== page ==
Patients will then undergo a laboratory examination to see whether there is bacterial diphtheria in the bloodstream. If diphtheria bacteria is still found in the patient’s body, the doctor will continue the use of antibiotics for 10 days.

While antitoxin serves to neutralize toxins or diphtheria toxins that spread in the body. Before giving antitoxin, your doctor will check whether the patient has an allergy to the drug or not. In the event of an allergic reaction, your doctor will give you a low-dose antitoxin and slowly increase it while you look at the patient’s condition.

For patients who have difficulty breathing due to gray membrane barrier in the throat, the doctor will recommend the process of removal of the membrane. While diphtheria patients with symptoms of ulcers on the skin is recommended to clean boils with soap and water thoroughly.

In addition to patients, people who are nearby are also advised to see a doctor because the disease is very easy to spread. For example, families who live in a house or medical personnel who handle diphtheria patients.

Doctors will advise them to undergo tests and provide antibiotics. Sometimes diphtheria vaccine is also re-supplied if needed. This is done to increase protection against this disease.

Risk of Diphtheria Complications

Treatment of diphtheria should be done immediately to prevent the spread as well as serious complications, especially in children sufferers. It is estimated that 1 in 5 sufferers and elderly people over 40 years died from complications of diphtheria.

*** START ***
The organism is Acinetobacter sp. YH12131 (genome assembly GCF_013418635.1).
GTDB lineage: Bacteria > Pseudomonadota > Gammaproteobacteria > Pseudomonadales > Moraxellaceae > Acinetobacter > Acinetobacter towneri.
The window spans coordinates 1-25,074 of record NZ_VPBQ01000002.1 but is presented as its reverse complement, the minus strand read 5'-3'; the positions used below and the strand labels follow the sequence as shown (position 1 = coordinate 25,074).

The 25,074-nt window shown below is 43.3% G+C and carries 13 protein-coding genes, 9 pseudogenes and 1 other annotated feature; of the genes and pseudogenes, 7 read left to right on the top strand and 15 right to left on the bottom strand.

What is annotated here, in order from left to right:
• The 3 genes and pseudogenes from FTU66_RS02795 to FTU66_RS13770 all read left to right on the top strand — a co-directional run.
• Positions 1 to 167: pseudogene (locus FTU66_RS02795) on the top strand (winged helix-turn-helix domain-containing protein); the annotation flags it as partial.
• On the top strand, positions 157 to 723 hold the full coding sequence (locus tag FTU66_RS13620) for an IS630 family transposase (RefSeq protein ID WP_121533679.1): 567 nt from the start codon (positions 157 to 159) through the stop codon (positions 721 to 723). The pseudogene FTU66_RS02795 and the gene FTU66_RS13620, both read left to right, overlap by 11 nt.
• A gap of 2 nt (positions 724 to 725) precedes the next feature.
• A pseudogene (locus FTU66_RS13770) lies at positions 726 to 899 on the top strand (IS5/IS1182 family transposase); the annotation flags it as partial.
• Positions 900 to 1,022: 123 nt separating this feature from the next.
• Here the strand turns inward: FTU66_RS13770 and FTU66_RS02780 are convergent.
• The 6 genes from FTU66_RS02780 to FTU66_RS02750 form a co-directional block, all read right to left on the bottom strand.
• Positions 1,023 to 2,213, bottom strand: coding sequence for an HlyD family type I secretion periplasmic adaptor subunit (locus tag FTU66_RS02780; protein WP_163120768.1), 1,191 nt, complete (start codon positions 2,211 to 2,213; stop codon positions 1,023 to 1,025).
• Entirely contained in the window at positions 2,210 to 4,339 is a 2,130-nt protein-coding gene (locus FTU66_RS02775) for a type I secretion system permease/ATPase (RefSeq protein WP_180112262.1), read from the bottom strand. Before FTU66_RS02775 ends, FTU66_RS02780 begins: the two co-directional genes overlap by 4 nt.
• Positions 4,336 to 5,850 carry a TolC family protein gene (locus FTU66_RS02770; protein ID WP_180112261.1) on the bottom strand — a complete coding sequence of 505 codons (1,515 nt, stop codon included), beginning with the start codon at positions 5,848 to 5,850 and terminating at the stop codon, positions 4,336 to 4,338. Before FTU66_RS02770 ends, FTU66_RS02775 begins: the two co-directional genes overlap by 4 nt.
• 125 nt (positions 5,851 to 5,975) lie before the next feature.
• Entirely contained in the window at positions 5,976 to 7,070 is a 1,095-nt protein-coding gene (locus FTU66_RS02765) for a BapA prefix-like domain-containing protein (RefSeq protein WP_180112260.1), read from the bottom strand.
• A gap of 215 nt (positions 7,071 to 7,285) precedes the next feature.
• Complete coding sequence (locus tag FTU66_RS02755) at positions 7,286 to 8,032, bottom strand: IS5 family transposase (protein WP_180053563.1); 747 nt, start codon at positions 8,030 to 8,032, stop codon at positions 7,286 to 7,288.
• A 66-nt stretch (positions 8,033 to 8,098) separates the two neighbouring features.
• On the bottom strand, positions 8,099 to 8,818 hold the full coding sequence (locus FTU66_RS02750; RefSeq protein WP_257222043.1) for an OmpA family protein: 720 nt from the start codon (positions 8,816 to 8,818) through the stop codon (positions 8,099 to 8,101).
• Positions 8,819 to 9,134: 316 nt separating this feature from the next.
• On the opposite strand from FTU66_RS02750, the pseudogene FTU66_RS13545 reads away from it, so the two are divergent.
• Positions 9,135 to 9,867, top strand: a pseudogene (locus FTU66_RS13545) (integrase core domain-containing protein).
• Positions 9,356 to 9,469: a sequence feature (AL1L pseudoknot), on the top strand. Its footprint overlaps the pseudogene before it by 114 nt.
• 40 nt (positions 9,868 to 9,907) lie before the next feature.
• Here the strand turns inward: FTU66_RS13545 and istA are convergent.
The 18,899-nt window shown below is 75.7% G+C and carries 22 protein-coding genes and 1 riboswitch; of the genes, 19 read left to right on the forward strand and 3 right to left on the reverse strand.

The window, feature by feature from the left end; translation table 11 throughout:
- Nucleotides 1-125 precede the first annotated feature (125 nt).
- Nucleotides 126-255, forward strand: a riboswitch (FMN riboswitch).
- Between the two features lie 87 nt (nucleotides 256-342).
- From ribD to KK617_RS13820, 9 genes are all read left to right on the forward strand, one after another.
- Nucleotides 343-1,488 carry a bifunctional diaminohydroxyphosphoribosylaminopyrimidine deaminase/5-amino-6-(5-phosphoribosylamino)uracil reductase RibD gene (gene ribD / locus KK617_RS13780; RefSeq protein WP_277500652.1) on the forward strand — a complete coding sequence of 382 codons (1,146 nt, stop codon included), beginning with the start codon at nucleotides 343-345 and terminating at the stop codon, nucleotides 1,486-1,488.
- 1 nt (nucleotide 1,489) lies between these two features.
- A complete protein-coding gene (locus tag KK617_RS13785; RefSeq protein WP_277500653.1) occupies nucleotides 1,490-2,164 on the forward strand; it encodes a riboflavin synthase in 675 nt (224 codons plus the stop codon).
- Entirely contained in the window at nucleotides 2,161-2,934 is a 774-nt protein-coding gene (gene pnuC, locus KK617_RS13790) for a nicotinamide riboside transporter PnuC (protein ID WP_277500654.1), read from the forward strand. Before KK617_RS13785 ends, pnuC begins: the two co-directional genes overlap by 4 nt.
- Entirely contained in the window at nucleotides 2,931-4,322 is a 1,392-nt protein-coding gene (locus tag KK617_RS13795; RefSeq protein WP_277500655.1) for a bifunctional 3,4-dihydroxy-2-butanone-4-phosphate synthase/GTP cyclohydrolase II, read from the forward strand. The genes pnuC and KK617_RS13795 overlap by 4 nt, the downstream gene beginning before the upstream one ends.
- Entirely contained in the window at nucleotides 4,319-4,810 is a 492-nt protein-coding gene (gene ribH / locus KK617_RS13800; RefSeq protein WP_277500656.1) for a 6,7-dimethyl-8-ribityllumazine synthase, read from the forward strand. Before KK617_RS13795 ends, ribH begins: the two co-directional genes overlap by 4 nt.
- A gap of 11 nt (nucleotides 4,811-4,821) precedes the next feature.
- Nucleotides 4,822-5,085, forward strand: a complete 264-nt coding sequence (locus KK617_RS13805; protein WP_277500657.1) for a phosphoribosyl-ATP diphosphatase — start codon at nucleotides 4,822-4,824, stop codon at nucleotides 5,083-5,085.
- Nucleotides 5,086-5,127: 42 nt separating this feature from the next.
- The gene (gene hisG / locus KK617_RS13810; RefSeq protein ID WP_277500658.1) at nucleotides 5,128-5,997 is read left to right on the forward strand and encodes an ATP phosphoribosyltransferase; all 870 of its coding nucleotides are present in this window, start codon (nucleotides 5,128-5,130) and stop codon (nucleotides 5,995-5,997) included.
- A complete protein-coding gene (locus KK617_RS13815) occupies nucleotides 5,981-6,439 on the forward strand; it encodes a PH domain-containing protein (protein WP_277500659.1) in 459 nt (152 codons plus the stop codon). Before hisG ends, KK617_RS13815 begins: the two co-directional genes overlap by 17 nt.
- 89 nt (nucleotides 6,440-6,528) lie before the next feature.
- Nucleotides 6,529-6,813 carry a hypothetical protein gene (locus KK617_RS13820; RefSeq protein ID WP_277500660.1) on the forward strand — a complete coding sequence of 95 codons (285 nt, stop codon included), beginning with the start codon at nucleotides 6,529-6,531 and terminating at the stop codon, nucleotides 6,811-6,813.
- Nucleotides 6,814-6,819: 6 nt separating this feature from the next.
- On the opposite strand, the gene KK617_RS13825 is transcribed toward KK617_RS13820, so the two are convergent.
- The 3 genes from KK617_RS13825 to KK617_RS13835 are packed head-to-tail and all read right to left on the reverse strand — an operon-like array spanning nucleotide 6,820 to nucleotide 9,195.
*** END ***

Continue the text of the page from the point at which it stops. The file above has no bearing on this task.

If not treated quickly and appropriately, toxins from diphtheria bacteria may trigger some potentially life-threatening complications. Some of these include:

  • Respiratory problems. Cells that die from toxins produced by diphtheria bacteria will form a gray membrane that can inhibit breathing. Membrane particles can also fall into and enter the lungs. This has the potential to trigger an inflammatory reaction in the lungs so that its function will decrease drastically and cause respiratory failure.
  • Heart damage. In addition to the lungs, diphtheria toxin has the potential to enter the heart and cause inflammation of the heart muscle or myocarditis. These complications can cause problems, such as irregular heartbeat, heart failure, and sudden death.
  • Nerve damage. Toxins can cause people having difficulty swallowing problems, urinary tract problems, paralysis or paralysis of the diaphragm, and swelling of the nerves of the hands and feet. This paralysis will make the patient unable to breathe requiring respirator or respirator. Diagfragm paralysis may occur suddenly at the onset of symptoms or weeks after the infection resolves. Therefore, people with diphtheria who have complications are generally recommended to stay in the hospital for up to 1.5 months.
  • Hypertensive diphtheria. This complication is a very severe form of diphtheria. In addition to the same symptoms as ordinary diphtheria, hypertensive diphtheria will trigger severe bleeding and kidney failure.

Prevention of Diphtheria with Vaccination

The most effective preventive measure for this disease is with the vaccine.

Prevention of diphtheria is incorporated in the DPT vaccine. The vaccine includes diphtheria, tetanus, and pertussis or whooping cough.

  • The DPT vaccine is included in 5 mandatory immunizations for children in Indonesia.
  • The vaccine is administered 5 times by 2 months, 4 months, 6 months, one half year and five years.

Such vaccinations can generally protect children against lifelong diphtheria. But for those who have not received this vaccine at infancy, there is a similar vaccine called Tdap that can be given at the age of 12 years.

Patients with recovered diphtheria are also advised to receive the vaccine because it remains at risk for re-contracting the same disease.